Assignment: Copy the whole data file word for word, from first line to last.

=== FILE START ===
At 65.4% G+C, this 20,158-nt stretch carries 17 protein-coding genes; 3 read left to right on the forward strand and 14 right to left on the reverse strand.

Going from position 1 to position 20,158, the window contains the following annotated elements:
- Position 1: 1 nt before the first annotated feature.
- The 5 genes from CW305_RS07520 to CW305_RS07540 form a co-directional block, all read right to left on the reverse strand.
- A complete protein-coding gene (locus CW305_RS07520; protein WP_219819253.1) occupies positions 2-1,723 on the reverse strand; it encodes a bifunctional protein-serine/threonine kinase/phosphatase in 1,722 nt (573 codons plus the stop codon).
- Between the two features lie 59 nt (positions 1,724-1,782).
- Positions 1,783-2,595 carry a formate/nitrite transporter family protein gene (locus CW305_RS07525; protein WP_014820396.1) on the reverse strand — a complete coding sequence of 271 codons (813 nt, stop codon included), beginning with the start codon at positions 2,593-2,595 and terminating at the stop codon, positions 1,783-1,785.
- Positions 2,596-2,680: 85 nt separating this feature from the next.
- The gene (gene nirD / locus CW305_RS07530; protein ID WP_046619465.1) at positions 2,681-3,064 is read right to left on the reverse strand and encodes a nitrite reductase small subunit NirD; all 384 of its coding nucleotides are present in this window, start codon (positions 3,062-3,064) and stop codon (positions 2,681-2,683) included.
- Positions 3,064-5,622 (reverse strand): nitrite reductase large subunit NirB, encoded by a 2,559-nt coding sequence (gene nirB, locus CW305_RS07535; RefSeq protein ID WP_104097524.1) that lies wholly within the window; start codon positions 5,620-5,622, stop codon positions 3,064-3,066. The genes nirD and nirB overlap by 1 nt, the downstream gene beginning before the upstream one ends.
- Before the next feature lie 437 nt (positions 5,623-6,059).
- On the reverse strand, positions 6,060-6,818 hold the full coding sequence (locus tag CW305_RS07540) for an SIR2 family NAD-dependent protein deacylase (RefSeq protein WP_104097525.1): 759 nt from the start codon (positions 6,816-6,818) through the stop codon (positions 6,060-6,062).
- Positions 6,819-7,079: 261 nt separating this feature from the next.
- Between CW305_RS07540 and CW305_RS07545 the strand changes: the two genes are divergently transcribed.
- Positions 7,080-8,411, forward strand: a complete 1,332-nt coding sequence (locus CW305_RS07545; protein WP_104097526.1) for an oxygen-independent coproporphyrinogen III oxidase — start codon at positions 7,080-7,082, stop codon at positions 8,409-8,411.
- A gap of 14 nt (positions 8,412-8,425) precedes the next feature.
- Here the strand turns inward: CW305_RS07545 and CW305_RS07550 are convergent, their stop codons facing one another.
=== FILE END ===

At 65.4% G+C, this 20,158-nt stretch carries 17 protein-coding genes; 3 read left to right on the forward strand and 14 right to left on the reverse strand.

Going from position 1 to position 20,158, the window contains the following annotated elements:
- Position 1: 1 nt before the first annotated feature.
- The 5 genes from CW305_RS07520 to CW305_RS07540 form a co-directional block, all read right to left on the reverse strand.
- A complete protein-coding gene (locus CW305_RS07520; protein WP_219819253.1) occupies positions 2-1,723 on the reverse strand; it encodes a bifunctional protein-serine/threonine kinase/phosphatase in 1,722 nt (573 codons plus the stop codon).
- Between the two features lie 59 nt (positions 1,724-1,782).
- Positions 1,783-2,595 carry a formate/nitrite transporter family protein gene (locus CW305_RS07525; protein WP_014820396.1) on the reverse strand — a complete coding sequence of 271 codons (813 nt, stop codon included), beginning with the start codon at positions 2,593-2,595 and terminating at the stop codon, positions 1,783-1,785.
- Positions 2,596-2,680: 85 nt separating this feature from the next.
- The gene (gene nirD / locus CW305_RS07530; protein ID WP_046619465.1) at positions 2,681-3,064 is read right to left on the reverse strand and encodes a nitrite reductase small subunit NirD; all 384 of its coding nucleotides are present in this window, start codon (positions 3,062-3,064) and stop codon (positions 2,681-2,683) included.
- Positions 3,064-5,622 (reverse strand): nitrite reductase large subunit NirB, encoded by a 2,559-nt coding sequence (gene nirB, locus CW305_RS07535; RefSeq protein ID WP_104097524.1) that lies wholly within the window; start codon positions 5,620-5,622, stop codon positions 3,064-3,066. The genes nirD and nirB overlap by 1 nt, the downstream gene beginning before the upstream one ends.
- Before the next feature lie 437 nt (positions 5,623-6,059).
- On the reverse strand, positions 6,060-6,818 hold the full coding sequence (locus tag CW305_RS07540) for an SIR2 family NAD-dependent protein deacylase (RefSeq protein WP_104097525.1): 759 nt from the start codon (positions 6,816-6,818) through the stop codon (positions 6,060-6,062).
- Positions 6,819-7,079: 261 nt separating this feature from the next.
- Between CW305_RS07540 and CW305_RS07545 the strand changes: the two genes are divergently transcribed.
- Positions 7,080-8,411, forward strand: a complete 1,332-nt coding sequence (locus CW305_RS07545; protein WP_104097526.1) for an oxygen-independent coproporphyrinogen III oxidase — start codon at positions 7,080-7,082, stop codon at positions 8,409-8,411.
- A gap of 14 nt (positions 8,412-8,425) precedes the next feature.
- Here the strand turns inward: CW305_RS07545 and CW305_RS07550 are convergent, their stop codons facing one another.